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Road traffic accidents in Africa, corruption, and the right to health

Date:10 January 2022

By Michael Woldeyes LLM, International Human Rights Law, mengistumichael@gmail.com

Globally, African countries lead in terms of road traffic accidents (hereafter RTAs) even though in terms of motorization their global rank is among the lowest.[1] For example, Ethiopia – a country with more than 110 million people – had only 1.2 million registered cars in 2020.[2] However, the country loses thousands of people each year as a result of road traffic accidents and many others bear injuries or suffer permanent disabilities.[3] In the second half of 2020 alone, Ethiopia reported that 1,848 people died of car accidents while 2,646 people sustained serious injuries.[4] Similarly, the Kenyan National Bureau of Statistic revealed that 3,975 deaths occurred in Kenya in 2020 as a result of RTAs.[5] A Nigerian news outlet also reported that RTAs killed a total of 5,574 people in the same year in Nigeria.[6]

In addition to the burden RTAs pose on household and national economies, they are a major catastrophe for public health in African countries.[7] Nevertheless, efforts to curb the problem are low and accidents are increasing to the extent that it is common in countries like Ethiopia to hear daily reports of injuries and death on the news. Among the factors that drive RTAs in Africa such as substandard road safety laws and vehicle safety standards, corruption is the most concerning.[8] Corruption affects the whole government structure and allows incompetent and/or illegal drivers to be on the road. In Kenya, for example, drivers pay traffic officials to easily carry out illegal activities such as overloading and drunk driving which are major reasons for car accidents.[9] In Nigeria, bribing officials to get a driver’s license is very common.[10] Similarly, in Ethiopia, bribing traffic police or driving license officials is widespread.[11] However, as most African countries are State Parties to the Iternational Covenant on Economic, Social, and Cultural Rights (hereafter ICESCR). and other human rights treaties, they are obliged under the right to health to step up efforts towards reducing RTAs by acting against corruption. This blogpost discusses how RTAs and corruption are issues of health law and what African countries are required to do to curb the problem.

Road traffic accidents and corruption as health right issues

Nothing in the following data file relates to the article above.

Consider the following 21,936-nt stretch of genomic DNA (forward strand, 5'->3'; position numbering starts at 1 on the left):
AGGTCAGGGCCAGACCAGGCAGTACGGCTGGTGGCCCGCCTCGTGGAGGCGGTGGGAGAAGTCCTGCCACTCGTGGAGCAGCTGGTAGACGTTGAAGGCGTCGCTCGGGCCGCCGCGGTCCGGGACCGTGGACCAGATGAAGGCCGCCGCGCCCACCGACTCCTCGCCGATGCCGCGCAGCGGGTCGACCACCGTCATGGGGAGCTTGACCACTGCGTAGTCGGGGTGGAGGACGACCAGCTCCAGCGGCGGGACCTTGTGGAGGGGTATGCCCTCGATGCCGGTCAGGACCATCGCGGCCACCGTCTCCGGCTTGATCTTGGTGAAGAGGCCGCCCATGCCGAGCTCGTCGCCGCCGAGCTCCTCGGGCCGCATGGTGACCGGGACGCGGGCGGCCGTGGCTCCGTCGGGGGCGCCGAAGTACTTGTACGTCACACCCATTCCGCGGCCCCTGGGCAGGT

Health is a state of complete physical, mental, and social well-being and not merely the absence of disease or infirmity.[12] Therefore, RTAs are clearly a health rights issue even though they are not mentioned in black and white under human rights treaties or the Committee on Economic, Social, and Cultural Rights’ general comment on health. If we look closely, we can see that the right to health also protects individuals from health issues that arise from car accidents.  Accordingly, the Universal Declaration of Human Rights states that “everyone has the right to a standard of living adequate to the health of himself and of his family”.[13] Based on article 12 (1) of the ICESCR, everyone has the right to enjoy the highest attainable standard of health. This extends to the protection of individuals from the underlying determinants of health, which, as argued in this article, include  RTAs as they can  lead to injury, disability, or death.[14] As a result, RTAs are a health right issue.

The right to health imposes three obligations on States – the obligation to respect, protect, and fulfill – in order for them to take RTAs seriously and reduce their impact on public health.[15] The obligation to respect compels States to respect the right to health of individuals by observing national and international laws as it requires States “to refrain from interfering directly or indirectly with the enjoyment of the right to health”.[16] The obligation to protect requires States to protect individuals from RTAs by ensuring that their traffic laws are respected.[17] Finally, the obligation to fulfill entails that States should take positive measures that enable and assist individuals avoid car accidents.[18] According to the Maastricht Guidelines on Violations of Economic, Social, and Cultural Rights which were prepared by a group of experts in 1997 and discuss a violations approach to economic and social rights, States are said to be in violation of these obligations when they deliberately, by action or omission, contravene or ignore the right to health.[19] Corruption in traffic matters is committed by State officials who deliberately and structurally undermine the State’s obligation under local and international laws. Hence, by allowing corruption that contributes to RTAs, African States are interfering in their citizens’ right to health. Therefore, they are violating their obligation to respect the right to health and committing a serious violation against this right.[20]